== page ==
As Yvonne noted yesterday, the Garda Siochana Ombudsman Commission have published their report into the death of Terrence Wheelock. They found no evidence that Mr Wheelock had been phsyically or sexually assaulted in custody but did make a number of recommendations as regards Garda procedure, which Yvonne has detailed. The Wheelock family remain dissatisfied and have announced that they are seeking a full public inquiry and have threatened to take a case to the European Court of Human Rights.
At this point a number of observations can be made about the both the findings contained in the report but also the procedure adopted by the Commission.
On the specific instances the Commission found that while Guards searched Mr Wheelock’s clothes for any items which might cause injury and removed his shoes which had laces, he was permitted to retain the cord of his tracksuit bands, which the medical evidence satisfies was used as a ligature. There was at this time ‘a lack of clear instruction’ on searches of prisoners. Two months after (before Mr Wheelock had passed away) a new directive was issued stating that any items which could potentially cause harm or injury should be removed. It is most dissappointing that in a place of detention (and heigtened situations for any prisoner) this was not the case prior to the summer of 2005.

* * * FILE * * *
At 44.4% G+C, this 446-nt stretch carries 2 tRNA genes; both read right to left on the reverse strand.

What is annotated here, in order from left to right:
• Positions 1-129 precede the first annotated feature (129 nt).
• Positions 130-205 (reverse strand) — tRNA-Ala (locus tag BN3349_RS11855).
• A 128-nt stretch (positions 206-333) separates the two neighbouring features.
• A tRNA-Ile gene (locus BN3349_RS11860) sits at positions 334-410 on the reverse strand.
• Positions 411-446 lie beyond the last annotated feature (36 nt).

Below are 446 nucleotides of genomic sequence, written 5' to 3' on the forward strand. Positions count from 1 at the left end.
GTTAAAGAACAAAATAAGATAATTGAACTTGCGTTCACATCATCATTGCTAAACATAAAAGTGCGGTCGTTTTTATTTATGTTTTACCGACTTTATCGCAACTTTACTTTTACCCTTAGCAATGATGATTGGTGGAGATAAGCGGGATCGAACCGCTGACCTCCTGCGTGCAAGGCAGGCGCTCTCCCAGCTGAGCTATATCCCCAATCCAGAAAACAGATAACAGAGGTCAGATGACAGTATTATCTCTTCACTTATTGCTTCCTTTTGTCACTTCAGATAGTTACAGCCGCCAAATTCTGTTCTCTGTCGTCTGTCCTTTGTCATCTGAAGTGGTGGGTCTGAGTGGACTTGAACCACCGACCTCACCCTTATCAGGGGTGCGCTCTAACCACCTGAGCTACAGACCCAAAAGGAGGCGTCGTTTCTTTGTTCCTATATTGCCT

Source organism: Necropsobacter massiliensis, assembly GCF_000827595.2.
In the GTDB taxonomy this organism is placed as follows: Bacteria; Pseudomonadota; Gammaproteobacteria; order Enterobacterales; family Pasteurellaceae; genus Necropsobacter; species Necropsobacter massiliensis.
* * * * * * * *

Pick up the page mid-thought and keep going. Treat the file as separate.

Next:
Of concern is also the fact that at times Mr Wheelock went unchecked in the station for over forty minutes. The regulations required prisoners under the influence of drugs or alcohol be checked every fifteen minutes. Again, given that self-harm and suicide do not only occur in prisoners who are intoxicated this is clearly an insufficient requirement, particularly given that it should not be overly tasking to require more regular visits.
Disturbingly, it was in fact the cell alarm which had been used as the ligature point. A review of all custody cells has been ordered to ensure that ligature points do not exist.